Combating income inequality – Josef Bonnici

With the COVID-19 crisis the Voluntary Solidarity Fund appears more timely

The pace of economic development in recent decades in most advanced economies has been characterised by a relatively small well-off percentage of the population – perhaps comprising five per cent or at most 10 to 15 per cent, depending on the country – and the rest of the popu­lation that is either marking time in terms of their share of income gene­ration or indeed falling behind.

The empirical evidence of this is most per­suasive. I believe most people are aware of this and perhaps are not sure whether they can make a difference.

As a result of the COVID-19 crisis, those who were struggling must be facing even greater hardship. In this unique and distressing economic downturn in which many aspects of economic activity have ground to a halt, governments worldwide have responded quickly – including in Malta – with a series of measures designed to provide a safety net for the economy. However, the needs are great and are unlikely to be completely met by the programmes launched. Indeed, there are many who may not be able to get a level of support to weather the crisis in dignity.

Just over a year ago, a new initiative – the Voluntary Solidarity Fund (VSF – was launched in Malta as part of an international movement that currently has pilot projects in Spain, Italy, the UK and Malta. The scope is to provide a way of combating the increasing income inequality that seems to be getting worse in most countries. With the current COVID-19 crisis, this initiative appears even more timely.

There are two key elements to VSF. The first is to make people aware that the current distribution of wealth is highly lopsided. Meanwhile, the capa­city to generate income has been under stress and is insufficient to prevent what may be called socio-economic decay. This is a situation where a significant portion of current generations may be regressing backwards in their standard of living, in their capacity to earn a decent income and be able to live in dignity. Evidence suggests that this is affecting a significant portion of modern society.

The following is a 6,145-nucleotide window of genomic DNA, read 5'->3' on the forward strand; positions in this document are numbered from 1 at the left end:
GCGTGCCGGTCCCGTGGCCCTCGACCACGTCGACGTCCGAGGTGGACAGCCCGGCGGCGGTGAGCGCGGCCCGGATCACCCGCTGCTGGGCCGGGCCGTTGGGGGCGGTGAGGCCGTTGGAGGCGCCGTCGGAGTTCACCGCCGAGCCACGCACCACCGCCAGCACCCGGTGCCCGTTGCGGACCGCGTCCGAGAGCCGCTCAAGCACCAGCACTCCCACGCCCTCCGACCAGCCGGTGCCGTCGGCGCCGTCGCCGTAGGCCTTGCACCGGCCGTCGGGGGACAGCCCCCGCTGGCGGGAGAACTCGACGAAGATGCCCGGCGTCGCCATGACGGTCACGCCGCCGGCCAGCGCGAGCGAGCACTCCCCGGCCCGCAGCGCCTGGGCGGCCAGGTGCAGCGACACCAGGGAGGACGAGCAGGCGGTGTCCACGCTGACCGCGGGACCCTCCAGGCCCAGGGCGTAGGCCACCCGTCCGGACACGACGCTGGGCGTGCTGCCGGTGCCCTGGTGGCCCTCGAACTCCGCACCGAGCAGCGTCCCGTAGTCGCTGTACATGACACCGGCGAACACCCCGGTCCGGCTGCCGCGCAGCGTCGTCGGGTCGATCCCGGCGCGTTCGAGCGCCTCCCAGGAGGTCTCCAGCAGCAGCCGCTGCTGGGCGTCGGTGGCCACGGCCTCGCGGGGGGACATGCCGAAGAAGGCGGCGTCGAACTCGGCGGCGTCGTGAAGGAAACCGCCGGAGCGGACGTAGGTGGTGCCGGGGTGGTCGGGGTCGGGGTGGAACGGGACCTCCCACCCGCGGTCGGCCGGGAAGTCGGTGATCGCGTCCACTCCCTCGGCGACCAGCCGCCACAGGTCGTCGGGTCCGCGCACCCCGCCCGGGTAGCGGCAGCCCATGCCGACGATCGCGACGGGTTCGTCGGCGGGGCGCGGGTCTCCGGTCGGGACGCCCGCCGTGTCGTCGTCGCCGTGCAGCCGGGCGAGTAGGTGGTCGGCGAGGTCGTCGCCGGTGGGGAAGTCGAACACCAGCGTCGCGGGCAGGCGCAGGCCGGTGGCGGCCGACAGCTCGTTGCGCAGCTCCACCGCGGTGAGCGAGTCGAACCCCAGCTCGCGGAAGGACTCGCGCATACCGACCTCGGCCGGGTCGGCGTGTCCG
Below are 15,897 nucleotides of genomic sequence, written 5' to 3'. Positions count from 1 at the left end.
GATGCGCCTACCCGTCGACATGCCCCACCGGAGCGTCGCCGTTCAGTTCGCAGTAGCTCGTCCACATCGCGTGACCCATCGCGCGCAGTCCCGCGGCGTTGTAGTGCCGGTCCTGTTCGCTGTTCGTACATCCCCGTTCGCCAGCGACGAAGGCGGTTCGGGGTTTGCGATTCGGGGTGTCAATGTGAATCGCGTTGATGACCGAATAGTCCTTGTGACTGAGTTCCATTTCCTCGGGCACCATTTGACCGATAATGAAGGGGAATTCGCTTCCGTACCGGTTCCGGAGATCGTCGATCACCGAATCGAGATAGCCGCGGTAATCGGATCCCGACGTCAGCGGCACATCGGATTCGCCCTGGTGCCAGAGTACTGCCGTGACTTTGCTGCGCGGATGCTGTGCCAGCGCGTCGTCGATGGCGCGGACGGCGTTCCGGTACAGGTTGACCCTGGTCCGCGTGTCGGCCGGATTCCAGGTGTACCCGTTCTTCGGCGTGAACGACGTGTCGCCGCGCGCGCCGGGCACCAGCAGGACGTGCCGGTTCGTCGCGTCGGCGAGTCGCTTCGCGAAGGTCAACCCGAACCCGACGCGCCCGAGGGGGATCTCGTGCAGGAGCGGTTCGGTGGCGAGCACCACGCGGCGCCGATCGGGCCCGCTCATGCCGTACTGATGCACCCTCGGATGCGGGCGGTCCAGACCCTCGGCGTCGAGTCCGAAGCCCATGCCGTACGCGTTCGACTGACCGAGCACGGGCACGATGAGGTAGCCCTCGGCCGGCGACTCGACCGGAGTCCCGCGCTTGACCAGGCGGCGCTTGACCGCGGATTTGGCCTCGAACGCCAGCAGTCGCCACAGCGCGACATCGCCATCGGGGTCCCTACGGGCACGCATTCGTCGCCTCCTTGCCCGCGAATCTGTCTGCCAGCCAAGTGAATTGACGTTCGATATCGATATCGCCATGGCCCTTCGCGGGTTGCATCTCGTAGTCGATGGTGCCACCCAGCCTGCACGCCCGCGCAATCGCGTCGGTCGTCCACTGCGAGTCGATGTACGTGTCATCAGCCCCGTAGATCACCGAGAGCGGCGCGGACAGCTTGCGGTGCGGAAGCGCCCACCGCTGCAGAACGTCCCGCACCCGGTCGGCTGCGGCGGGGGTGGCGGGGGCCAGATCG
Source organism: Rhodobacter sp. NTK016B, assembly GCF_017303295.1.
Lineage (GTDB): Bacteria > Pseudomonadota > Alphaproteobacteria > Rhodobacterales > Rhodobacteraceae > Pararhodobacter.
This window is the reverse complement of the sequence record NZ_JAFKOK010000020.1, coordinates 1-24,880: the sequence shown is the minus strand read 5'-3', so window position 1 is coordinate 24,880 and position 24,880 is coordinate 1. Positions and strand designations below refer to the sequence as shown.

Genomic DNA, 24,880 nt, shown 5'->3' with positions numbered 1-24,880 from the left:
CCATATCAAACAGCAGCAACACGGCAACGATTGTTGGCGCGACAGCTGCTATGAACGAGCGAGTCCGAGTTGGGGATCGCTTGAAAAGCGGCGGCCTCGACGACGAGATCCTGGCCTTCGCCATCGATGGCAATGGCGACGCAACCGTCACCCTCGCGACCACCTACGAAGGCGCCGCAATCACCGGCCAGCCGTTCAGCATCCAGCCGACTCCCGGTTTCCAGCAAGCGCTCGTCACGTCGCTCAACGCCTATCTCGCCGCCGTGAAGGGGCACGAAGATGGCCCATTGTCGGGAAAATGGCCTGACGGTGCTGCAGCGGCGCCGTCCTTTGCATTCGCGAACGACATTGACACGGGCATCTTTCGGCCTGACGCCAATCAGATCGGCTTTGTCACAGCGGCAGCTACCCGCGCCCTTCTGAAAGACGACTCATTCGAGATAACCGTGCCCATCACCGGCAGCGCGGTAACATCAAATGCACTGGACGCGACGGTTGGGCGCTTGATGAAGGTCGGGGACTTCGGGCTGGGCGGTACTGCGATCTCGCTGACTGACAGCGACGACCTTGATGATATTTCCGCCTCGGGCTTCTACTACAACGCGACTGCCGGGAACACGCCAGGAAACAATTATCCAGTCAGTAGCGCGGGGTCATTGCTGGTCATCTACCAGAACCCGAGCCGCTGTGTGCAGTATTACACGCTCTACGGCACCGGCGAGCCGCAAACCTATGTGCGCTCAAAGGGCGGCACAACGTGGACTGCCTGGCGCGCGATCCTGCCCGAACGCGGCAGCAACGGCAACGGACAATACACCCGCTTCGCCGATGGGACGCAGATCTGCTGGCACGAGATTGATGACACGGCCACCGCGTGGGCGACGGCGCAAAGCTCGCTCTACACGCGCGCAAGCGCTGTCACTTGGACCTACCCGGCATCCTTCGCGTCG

We are living in a consumer-oriented society where we are constantly bombarded on how to spend our money

– Josef Bonnici

What can one do about this on an individual basis? One way is to encourage voluntary contributions from all, but most importantly those who are fortunate enough to be better off. Malta is known to be a charitable nation – and we can see clear signs of this in the many donations that are collected – mostly as one-off initiatives – but also through regular contributions.

The VSF is intended to encourage more of the latter. The concept is to encourage the adoption of a standard under which one voluntarily decides to commit a small fraction of one’s income on a regular basis – especially in the case of those fortunate enough to be part of the higher income groups or indeed earning sufficiently to afford a decent standard of living.

The second key element of VSF relates to the use of the funds so contributed. Given the evidence of this sliding back in a significant portion of society, how can one counteract this socio-economic decay? It is through supporting initiatives that especially focus on helping people get back on their own two feet.

There are many voluntary organisations that are providing such sterling service – if only they had more resources. It is this combination of increased awareness that there are many at risk of falling behind, plus the capa­city to do something about it – even in a small way – which drives the concept of VSF. And this is why a group of people which I form part of, felt that more needs to be done and set up VSF in four countries as pilot projects.

We are living in a consumer-oriented society where we are constantly bombarded on how to spend our money and what new needs we should think about. In contrast, VSF is trying to counteract this by focusing on the fact that we are living in a society in which income inequality is increasing such that many are falling behind, and that there is a moral responsibility to do something about it.

Contributing voluntarily towards a more equitable society provides a significant satisfaction from doing the right thing and also ensures that we are utilising the talents we are fortunate to have, as fully as possible in the wider context.

Josef Bonnici is chairperson of VSF Malta and VSF International.